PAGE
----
10 Pounds Overweight? Got High Cholesterol? It Could Cost You Big Unless the Dems Fix the Health Care Bill
When House Speaker Nancy Pelosi and Senate Majority Leader Harry Reid agreed to negotiate a final health care bill without a formal conference committee, they did so to cut short the number of procedural obstacles Republicans could place in the path to a final health care package. The downside of that decision means that the contours of the less progressive Senate bill—with no public health insurance plan and a tax on employers who offer excellent health insurance for their employees—are likely to shape the final outcome. And that could mean even less reform than we thought we were about to settle for.
After the ditching of the public option and the trashing of a Medicare buy-in, the Senate health care bill, we were told, was still worth passing because it would end discrimination by insurers based on a subscriber's health status. No more discrimination based on preexisting conditions, right? Well, not exactly.
A little-discussed provision of the Senate bill allows insurers to expand so-called wellness programs that allow insurers to penalize subscribers by hundreds—and even thousands—of dollars for not meeting certain "wellness targets," such as a particular cholesterol number, blood sugar measurement or body-weight target.
Remember all those Democrats pleading plaintively, in the face of Republican accusations that the GOP had been cut out of the health care debate, that actually they included many Republican ideas in their health care bills? Well, this is one of them. One of the pro-business innovations of the Bush administration was to introduce into health insurance regulations a provision allowing employers to offer loosely defined "wellness" programs that carry incentives for employees meeting certain standards of premium reductions of as much as 20 percent. Sounds like a pretty good deal, right? Sure, until you realize that there's no baseline for the original premium, meaning that, in reality, people who don't meet the standards are really carrying the burden of others' discounts and then some—paying as much as 20 percent more for a policy in which a family member's failure to meet a wellness target forces up the entire premium for that family's policy.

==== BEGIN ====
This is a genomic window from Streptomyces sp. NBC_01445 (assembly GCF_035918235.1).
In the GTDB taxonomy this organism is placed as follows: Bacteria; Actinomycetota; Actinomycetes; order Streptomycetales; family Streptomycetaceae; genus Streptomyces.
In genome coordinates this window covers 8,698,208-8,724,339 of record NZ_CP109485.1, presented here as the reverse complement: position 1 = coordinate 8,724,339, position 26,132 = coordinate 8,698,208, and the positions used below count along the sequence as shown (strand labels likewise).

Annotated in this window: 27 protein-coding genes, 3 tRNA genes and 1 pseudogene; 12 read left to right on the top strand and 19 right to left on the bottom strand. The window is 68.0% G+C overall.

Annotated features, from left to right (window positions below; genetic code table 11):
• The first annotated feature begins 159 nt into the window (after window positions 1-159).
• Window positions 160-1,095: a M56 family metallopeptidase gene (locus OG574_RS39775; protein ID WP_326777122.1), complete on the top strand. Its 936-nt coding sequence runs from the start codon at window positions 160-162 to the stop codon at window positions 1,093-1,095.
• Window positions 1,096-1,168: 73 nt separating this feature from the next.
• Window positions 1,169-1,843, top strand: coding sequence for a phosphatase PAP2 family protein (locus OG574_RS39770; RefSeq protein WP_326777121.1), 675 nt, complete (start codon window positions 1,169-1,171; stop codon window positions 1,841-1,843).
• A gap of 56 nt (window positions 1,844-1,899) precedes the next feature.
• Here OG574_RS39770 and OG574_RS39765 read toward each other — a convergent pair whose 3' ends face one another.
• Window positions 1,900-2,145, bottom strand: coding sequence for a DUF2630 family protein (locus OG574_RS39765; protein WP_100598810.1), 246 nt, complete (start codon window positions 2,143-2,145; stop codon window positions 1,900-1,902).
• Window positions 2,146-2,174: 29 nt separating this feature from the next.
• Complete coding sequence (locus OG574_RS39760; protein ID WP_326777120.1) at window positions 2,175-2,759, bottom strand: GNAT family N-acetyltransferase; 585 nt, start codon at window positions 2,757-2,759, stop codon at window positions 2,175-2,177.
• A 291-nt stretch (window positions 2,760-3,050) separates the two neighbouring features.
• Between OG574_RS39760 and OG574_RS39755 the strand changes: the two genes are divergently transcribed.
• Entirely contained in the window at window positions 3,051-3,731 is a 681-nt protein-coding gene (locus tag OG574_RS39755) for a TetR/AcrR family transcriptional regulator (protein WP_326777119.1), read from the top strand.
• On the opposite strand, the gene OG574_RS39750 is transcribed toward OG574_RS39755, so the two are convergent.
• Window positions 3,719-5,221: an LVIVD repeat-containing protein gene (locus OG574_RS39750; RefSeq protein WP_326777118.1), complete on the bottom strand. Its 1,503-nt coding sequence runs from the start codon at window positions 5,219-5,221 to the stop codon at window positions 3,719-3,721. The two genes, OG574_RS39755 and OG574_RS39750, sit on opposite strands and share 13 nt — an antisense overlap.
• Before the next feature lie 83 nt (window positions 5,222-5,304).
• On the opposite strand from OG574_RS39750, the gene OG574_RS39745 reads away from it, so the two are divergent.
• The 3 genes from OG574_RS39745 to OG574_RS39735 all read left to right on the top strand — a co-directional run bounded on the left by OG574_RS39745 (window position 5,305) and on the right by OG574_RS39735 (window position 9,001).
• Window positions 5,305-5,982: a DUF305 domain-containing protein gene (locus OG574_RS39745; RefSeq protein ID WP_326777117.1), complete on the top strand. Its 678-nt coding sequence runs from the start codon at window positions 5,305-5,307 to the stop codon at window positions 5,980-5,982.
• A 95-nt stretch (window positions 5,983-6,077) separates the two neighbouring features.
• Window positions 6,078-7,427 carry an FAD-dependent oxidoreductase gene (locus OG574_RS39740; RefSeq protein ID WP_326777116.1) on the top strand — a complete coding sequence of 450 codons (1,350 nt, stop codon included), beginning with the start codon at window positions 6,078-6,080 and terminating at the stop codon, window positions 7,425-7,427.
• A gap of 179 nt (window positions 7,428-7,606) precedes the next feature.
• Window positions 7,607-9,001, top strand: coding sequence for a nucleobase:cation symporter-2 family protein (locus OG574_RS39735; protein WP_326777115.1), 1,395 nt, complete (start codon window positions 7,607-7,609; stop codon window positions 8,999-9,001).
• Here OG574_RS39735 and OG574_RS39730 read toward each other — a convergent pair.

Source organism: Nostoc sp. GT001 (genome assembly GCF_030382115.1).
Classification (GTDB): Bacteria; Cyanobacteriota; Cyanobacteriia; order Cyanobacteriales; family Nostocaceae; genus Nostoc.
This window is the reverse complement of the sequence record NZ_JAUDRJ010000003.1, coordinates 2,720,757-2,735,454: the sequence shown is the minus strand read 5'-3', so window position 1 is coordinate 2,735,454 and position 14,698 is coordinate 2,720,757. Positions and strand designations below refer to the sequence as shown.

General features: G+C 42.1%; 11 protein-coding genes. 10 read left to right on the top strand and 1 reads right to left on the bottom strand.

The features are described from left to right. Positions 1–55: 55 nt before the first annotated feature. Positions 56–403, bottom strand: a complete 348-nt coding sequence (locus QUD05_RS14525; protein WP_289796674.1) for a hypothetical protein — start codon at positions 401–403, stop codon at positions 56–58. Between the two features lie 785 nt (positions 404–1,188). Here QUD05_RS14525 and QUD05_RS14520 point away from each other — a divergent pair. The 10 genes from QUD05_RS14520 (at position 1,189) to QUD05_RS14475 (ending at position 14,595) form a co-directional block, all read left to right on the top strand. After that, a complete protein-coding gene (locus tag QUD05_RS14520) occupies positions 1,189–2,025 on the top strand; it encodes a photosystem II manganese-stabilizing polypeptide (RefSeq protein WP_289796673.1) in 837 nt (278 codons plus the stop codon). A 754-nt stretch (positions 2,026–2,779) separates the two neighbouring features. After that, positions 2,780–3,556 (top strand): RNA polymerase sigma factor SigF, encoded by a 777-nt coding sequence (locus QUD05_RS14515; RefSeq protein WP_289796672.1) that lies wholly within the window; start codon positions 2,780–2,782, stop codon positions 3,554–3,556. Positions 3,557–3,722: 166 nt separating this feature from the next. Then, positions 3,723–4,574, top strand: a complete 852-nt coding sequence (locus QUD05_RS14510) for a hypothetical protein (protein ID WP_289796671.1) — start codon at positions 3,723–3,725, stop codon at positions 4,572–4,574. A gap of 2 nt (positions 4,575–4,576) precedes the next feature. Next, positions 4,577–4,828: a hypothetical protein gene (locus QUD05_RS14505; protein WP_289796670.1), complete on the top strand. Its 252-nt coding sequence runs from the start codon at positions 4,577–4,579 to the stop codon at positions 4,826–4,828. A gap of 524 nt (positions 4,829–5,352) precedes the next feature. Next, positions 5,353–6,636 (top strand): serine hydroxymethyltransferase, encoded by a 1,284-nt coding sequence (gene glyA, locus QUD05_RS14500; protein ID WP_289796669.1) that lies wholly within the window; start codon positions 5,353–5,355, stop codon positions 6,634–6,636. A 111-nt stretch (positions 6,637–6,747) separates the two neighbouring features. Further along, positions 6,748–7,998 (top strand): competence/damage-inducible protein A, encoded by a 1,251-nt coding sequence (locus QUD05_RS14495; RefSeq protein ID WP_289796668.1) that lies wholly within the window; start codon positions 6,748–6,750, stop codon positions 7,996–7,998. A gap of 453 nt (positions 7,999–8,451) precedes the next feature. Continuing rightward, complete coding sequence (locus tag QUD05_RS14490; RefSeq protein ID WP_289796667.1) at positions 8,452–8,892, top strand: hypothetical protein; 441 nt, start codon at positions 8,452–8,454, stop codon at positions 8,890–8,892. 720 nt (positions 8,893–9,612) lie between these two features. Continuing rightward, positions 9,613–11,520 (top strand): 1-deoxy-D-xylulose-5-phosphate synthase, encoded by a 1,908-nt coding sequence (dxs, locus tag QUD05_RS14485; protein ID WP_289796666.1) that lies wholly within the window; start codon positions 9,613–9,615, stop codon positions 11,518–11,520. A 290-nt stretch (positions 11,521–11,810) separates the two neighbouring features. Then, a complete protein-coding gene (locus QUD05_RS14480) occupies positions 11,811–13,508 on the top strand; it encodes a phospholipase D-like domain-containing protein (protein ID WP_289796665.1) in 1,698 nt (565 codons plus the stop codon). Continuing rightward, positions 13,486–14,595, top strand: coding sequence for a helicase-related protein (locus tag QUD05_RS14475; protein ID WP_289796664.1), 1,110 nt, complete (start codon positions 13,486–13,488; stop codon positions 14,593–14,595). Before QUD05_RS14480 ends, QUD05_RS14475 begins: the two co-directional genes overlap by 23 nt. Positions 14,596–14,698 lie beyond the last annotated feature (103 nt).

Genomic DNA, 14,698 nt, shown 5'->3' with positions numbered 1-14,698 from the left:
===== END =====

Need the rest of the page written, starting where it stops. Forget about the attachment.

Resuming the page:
If you think that's a raw deal, consider the Senate health care bill provision introduced by Sen. John Ensign, the disgraced Republican of Nevada. Now that percentage of discount or penalty, depending on which end one finds oneself, can amount to a differential in one's premium to 30 percent, and eventually to 50 percent.
"Insurers can spot profits a mile away, and this is a loophole they will drive right through on day one," said Andrew Kurz, the former chief financial officer of Wisconsin Blue Cross-Blue Shield on a recent conference call with reporters convened by the advocacy group, Health Care for America Now. "We got into this mess because insurers unfairly targeted sick people and charged higher premiums based on illness status. To now charge lower premiums based on wellness status can lead to the same result. Like the water glass, half full or half empty, it is still the same amount of water."